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I have an Object which comes and has a bunch of public attributes and no getters and setters. BAD! So I created a class with the attributes and created getters and setters for them. My plan is to wrap the object in my class so it means no direct access to attributes. I'm kind of unsure how to do this. I understand casting fine. How exactly could I wrap the class with my safe class with getters and setters and gain access to the attributes via my getters and setters?

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Can't you simply throw away the Object having a lot of public attributes, and use your class with private attributes and getters/setters (i.e. a Java bean)? No wrapping. –  MarcoS May 26 '11 at 12:56
simple way create a reference type variable for object that you are receiving and genrate getter's and setters. Advanced way use reflection api or dyna beans the advanced way is much complex and is not recommended to use when you can perform things in simple way –  mateen Jan 8 at 8:38

3 Answers 3

up vote 2 down vote accepted

Use composition. If you class with public properties is called Exposed, just do

public class ExposedProtector {
    private Exposed exposed;  // private means it can't be accessed directly from its container

    //public/protected methods here to proxy the access to the exposed.


Note that nothing will prevent other people from creating instances of Exposed. You will have to modify the actual exposed class itself, which might be the better way to do this, if possible.

You should look at the java access modifiers. There are varying levels of access, from private to protected to public.

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Maybe like this?

class MyCar implements ICar{

    private final Car car;
    public MyCar(Car car)
    { = car;

    public string getModel()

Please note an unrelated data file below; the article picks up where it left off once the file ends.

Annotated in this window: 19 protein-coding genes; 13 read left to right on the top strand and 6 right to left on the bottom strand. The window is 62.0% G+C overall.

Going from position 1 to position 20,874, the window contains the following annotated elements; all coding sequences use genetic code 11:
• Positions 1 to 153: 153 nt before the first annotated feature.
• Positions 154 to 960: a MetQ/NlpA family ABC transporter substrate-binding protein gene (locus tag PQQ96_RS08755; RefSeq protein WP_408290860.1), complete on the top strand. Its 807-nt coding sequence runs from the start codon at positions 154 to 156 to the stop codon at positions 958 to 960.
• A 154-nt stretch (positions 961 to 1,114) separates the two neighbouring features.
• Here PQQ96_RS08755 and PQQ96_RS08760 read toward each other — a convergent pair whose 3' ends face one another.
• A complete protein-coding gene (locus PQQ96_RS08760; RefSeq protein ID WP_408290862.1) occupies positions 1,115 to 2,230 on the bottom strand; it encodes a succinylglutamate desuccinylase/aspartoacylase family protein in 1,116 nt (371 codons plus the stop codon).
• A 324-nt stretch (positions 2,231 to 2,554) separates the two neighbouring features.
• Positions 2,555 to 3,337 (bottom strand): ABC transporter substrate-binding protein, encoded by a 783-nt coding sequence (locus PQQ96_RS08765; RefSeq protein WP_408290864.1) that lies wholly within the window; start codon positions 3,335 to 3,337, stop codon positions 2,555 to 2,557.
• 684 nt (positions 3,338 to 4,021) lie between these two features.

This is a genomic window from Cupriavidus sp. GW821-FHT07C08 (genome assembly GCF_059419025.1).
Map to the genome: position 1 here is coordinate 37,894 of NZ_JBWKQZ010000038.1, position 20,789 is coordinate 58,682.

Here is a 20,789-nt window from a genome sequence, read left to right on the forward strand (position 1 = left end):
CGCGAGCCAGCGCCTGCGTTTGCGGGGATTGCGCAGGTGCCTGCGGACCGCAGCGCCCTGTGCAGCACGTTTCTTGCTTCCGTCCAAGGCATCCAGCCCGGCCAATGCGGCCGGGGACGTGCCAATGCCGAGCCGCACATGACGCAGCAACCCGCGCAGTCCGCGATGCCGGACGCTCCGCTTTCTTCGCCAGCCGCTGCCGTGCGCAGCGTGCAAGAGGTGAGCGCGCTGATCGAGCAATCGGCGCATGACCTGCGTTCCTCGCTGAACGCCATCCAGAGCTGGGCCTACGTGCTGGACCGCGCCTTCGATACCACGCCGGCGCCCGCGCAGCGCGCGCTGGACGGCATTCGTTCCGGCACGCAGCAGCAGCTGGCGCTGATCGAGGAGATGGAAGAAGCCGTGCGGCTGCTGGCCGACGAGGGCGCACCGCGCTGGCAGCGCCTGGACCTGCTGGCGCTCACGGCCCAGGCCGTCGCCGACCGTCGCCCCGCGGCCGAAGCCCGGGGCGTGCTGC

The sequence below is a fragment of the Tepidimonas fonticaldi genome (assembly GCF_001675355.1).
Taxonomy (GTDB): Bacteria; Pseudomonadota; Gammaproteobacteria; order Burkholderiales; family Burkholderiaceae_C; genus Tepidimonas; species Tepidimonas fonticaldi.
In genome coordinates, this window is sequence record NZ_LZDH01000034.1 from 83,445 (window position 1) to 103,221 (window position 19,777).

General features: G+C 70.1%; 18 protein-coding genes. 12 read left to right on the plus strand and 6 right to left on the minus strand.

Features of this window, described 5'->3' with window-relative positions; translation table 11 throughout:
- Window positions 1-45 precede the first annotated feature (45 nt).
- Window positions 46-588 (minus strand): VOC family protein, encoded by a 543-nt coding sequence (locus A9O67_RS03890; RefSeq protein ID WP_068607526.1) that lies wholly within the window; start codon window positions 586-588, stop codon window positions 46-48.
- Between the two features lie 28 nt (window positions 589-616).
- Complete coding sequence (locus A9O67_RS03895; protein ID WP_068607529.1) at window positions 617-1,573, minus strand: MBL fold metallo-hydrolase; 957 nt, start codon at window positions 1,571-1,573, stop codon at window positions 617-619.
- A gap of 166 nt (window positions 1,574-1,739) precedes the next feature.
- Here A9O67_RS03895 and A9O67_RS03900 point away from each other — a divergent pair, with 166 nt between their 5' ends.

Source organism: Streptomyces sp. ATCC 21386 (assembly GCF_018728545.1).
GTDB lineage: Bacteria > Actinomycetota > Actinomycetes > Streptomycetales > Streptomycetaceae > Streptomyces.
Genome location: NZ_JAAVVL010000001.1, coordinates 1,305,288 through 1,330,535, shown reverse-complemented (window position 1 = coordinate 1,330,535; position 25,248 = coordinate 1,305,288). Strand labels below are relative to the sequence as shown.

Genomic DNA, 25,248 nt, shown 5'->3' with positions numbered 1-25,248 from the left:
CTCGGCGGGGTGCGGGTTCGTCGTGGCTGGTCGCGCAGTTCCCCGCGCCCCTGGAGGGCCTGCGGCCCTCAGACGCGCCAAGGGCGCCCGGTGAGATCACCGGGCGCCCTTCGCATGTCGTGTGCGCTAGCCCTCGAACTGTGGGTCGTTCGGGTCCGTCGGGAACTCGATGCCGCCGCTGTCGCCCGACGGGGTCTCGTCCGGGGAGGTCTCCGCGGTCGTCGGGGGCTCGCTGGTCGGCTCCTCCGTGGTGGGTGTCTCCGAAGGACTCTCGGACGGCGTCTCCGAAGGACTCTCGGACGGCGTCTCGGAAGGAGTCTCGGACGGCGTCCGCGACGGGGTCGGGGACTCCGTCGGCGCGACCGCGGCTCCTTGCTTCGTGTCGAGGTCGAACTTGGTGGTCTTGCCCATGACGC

return car.model;

    public void setModel(string value)
          car.model = value;


now instead of passing around an instance of Car, you can either pass around MyCar instance which has getters and setters or a reference to ICar which will let you control exactly what you would like to expose (for example you could just expose the getters).

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If you want your class to be plug-compatible with the original class (meaning that client code does not need to change variable types), then your class will have to be a subclass of the class that the client code expects. In that case, you cannot hide the public variables, although you can easily add getters and setters. Even if you subclass, however, that won't help if the original class has other subclasses; they won't see those getters and setters.

If you can introduce an unrelated class, then the solution is to delegate everything:

public class BetterThing {
    private Thing thing;
    public BetterThing(Thing thing) {
        this.thing = thing;
    public int getIntProperty1() {
        return thing.property1;
    public void setIntProperty1(int value) {
        thing.property1 = value;
    // etc.
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